Centre for Deep Sea Research
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Volcanic evolution of an ultraslow-spreading ridge

Håvard Stubseid and his colleagues just published a new article in Nature communication.

Volcanic evolution of an ultraslow-spreading ridge. Stubseid et al. 2023

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In this study, we present the first ridge-scale age map of the upper lava flows within a rift valley. By using a combination of sediment thickness measurements from high-resolution seismic data and accurate sedimentation rates obtained from 14C dating of sediment cores, we use sediment thicknesses as a proxy for the age of underlaying lava flows. Our age map reveals that as much as 50% of the lavas in the rift valley are younger than 25.000 years and no upper lava flows are older than 180.000 years that. These numbers indicate that ultraslow-spreading ridges are more volcanically productive, and that eruptions are more widely distributed, than previously suggested. We use our age model to estimate the volcanic renewal of the seafloor and document that axial volcanic ridges are robust volcanic systems that can be described like a living system with lava flow being born (erupted) and older flows dying off (covered in younger flows). The volcanic renewal of the seafloor has important implications for the lifetime of hydrothermal systems and the preservation of mineral deposits.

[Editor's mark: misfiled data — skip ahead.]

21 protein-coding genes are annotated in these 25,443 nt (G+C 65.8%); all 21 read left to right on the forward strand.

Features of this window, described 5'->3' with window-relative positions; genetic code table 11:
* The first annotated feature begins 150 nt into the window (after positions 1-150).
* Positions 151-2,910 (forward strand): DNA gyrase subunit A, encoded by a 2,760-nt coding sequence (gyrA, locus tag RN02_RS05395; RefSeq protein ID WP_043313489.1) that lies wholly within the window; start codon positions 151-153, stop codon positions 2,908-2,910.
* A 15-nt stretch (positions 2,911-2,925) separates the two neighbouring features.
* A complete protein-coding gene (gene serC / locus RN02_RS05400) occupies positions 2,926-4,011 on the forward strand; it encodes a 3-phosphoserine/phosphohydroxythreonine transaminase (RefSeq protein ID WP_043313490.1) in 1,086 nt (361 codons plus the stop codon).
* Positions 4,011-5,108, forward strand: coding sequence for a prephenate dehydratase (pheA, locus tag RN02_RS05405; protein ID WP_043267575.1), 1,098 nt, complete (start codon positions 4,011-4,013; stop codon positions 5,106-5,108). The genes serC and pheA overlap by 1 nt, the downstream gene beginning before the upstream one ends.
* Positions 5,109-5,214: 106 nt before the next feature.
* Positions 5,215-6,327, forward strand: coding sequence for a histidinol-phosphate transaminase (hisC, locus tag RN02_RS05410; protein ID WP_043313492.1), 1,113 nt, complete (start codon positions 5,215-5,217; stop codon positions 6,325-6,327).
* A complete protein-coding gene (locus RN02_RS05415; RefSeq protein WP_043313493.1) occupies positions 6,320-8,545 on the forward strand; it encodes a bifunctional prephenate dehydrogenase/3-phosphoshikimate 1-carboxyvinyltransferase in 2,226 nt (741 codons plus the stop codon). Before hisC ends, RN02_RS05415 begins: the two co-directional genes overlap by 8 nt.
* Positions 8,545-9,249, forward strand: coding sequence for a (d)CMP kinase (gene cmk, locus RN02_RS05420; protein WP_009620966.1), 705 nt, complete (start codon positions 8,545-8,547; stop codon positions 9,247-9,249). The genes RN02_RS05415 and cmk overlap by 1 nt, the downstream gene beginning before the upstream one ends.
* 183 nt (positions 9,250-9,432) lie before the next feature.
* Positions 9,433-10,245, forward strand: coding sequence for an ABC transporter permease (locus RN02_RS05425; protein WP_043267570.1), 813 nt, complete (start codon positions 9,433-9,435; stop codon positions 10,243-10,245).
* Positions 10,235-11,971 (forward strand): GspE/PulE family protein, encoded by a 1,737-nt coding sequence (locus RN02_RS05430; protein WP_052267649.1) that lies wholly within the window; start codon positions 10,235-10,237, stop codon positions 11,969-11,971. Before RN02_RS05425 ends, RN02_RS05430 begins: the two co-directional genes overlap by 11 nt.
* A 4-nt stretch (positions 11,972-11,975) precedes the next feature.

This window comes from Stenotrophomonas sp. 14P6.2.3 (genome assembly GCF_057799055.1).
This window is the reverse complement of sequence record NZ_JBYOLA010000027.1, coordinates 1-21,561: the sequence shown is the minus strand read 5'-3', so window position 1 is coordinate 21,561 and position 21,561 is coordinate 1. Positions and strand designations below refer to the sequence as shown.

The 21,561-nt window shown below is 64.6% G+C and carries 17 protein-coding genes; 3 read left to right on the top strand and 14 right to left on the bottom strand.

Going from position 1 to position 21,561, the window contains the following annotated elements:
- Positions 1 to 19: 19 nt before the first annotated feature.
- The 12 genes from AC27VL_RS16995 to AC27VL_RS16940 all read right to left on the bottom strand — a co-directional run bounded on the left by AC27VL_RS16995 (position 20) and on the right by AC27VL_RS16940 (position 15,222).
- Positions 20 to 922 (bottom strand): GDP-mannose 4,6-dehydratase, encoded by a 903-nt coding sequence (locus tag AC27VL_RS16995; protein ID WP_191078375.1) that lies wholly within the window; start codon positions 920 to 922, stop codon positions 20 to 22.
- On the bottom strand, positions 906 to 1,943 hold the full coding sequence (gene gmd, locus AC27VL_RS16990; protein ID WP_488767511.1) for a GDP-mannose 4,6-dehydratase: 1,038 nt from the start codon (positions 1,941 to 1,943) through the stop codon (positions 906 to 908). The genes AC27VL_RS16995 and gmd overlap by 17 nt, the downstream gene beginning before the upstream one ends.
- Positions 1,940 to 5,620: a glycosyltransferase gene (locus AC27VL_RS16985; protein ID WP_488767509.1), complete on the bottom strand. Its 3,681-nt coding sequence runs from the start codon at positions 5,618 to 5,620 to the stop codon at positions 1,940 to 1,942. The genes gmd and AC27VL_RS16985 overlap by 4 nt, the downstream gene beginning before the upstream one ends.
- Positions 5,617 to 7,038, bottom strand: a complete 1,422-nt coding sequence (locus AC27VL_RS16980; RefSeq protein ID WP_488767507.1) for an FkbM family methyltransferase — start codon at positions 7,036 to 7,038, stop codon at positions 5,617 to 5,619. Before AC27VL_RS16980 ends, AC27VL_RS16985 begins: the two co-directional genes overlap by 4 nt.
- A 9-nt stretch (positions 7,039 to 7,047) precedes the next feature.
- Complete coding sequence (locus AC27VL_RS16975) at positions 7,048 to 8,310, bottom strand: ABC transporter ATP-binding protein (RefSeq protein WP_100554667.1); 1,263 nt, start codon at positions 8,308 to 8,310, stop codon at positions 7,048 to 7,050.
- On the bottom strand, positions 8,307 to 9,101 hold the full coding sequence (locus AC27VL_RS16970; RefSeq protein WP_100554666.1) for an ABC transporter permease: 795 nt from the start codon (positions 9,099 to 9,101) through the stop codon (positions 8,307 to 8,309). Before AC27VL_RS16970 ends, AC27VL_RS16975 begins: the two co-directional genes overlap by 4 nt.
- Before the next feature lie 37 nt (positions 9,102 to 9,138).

Read the article here.